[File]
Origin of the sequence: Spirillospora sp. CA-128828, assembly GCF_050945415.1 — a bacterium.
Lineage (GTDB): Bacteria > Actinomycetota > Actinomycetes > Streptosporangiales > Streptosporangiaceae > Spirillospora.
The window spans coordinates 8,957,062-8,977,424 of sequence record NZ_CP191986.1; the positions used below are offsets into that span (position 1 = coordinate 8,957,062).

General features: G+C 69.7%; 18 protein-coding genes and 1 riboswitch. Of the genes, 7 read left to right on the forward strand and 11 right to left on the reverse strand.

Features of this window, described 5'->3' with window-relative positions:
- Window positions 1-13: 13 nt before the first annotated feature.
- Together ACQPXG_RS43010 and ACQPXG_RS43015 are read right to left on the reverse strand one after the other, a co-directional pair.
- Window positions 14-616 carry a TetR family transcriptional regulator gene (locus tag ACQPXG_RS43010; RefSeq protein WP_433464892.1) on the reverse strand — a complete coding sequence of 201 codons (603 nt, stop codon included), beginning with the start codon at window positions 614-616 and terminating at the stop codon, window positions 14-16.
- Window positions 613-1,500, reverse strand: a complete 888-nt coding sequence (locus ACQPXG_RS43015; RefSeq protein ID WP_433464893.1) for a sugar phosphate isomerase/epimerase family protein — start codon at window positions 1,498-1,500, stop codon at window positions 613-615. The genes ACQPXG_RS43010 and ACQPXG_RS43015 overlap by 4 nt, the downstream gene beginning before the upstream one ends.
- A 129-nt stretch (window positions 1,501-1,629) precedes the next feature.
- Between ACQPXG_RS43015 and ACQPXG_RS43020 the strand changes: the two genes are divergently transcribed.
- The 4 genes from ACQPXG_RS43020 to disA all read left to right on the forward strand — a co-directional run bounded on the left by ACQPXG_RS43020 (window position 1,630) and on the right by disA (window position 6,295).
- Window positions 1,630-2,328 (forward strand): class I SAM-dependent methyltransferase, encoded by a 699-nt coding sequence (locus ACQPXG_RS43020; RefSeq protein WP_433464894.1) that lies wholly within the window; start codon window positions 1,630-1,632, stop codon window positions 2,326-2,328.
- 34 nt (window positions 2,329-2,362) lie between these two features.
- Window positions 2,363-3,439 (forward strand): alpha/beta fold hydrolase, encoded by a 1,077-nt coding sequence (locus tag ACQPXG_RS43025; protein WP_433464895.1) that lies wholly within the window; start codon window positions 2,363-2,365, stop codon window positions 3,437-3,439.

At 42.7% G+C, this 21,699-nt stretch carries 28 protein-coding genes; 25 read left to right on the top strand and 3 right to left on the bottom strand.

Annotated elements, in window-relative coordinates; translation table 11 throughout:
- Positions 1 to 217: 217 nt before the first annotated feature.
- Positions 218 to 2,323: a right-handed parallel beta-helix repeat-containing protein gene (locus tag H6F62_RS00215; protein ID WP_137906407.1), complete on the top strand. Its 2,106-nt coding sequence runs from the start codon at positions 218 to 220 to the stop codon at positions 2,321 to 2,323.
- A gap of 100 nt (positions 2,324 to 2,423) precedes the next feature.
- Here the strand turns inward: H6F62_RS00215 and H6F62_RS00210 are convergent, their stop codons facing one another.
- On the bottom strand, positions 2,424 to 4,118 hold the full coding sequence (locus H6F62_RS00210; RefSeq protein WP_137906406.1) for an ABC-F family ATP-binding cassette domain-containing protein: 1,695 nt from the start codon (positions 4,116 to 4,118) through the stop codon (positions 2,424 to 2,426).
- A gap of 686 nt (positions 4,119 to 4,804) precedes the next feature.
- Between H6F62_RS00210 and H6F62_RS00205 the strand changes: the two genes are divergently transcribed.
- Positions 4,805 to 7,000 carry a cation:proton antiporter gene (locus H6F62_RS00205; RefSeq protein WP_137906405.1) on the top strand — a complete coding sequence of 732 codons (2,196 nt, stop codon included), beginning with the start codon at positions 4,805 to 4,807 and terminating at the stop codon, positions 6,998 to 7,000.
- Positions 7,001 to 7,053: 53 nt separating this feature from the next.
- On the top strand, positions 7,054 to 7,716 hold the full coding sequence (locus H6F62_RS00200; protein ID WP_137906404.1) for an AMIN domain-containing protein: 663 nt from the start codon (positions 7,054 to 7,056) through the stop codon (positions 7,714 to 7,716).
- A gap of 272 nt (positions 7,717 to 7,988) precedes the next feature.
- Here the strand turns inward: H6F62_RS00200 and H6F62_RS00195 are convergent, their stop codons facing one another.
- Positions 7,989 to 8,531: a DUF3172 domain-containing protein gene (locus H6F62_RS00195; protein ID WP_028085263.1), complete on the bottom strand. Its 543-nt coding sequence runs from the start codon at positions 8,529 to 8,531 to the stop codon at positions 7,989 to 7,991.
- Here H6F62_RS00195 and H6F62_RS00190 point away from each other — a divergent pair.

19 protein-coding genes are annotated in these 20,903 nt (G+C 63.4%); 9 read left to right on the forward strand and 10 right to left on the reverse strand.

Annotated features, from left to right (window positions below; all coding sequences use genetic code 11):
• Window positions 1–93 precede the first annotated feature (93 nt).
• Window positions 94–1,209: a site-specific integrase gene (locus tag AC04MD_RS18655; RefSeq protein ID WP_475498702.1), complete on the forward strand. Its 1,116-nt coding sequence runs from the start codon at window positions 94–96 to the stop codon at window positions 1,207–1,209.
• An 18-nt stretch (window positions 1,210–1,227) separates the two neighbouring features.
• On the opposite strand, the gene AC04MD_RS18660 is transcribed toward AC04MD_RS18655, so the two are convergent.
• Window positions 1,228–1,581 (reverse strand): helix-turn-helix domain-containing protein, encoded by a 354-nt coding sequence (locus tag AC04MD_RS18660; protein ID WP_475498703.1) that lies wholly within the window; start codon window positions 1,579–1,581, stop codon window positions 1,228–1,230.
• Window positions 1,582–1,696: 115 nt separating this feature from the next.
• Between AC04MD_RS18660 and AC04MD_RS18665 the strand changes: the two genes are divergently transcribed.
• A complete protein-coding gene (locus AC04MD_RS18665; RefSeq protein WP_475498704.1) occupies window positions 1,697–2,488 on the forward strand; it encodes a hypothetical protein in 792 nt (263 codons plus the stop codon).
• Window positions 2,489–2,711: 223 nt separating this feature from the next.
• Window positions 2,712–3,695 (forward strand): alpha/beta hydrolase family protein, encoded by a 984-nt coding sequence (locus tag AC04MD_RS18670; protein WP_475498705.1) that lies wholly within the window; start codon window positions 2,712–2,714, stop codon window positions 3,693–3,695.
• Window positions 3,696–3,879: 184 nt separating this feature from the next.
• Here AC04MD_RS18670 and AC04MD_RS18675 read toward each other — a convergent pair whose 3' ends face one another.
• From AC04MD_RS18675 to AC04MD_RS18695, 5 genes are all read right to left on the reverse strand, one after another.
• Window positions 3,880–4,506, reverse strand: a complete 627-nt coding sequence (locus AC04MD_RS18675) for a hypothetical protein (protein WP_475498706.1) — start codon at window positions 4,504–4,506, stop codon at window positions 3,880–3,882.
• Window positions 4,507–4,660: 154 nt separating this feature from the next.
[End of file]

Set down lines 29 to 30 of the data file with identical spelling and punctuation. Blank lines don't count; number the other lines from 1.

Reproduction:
- Here the strand turns inward: H6F62_RS00200 and H6F62_RS00195 are convergent, their stop codons facing one another.
- Positions 7,989 to 8,531: a DUF3172 domain-containing protein gene (locus H6F62_RS00195; protein ID WP_028085263.1), complete on the bottom strand. Its 543-nt coding sequence runs from the start codon at positions 8,529 to 8,531 to the stop codon at positions 7,989 to 7,991.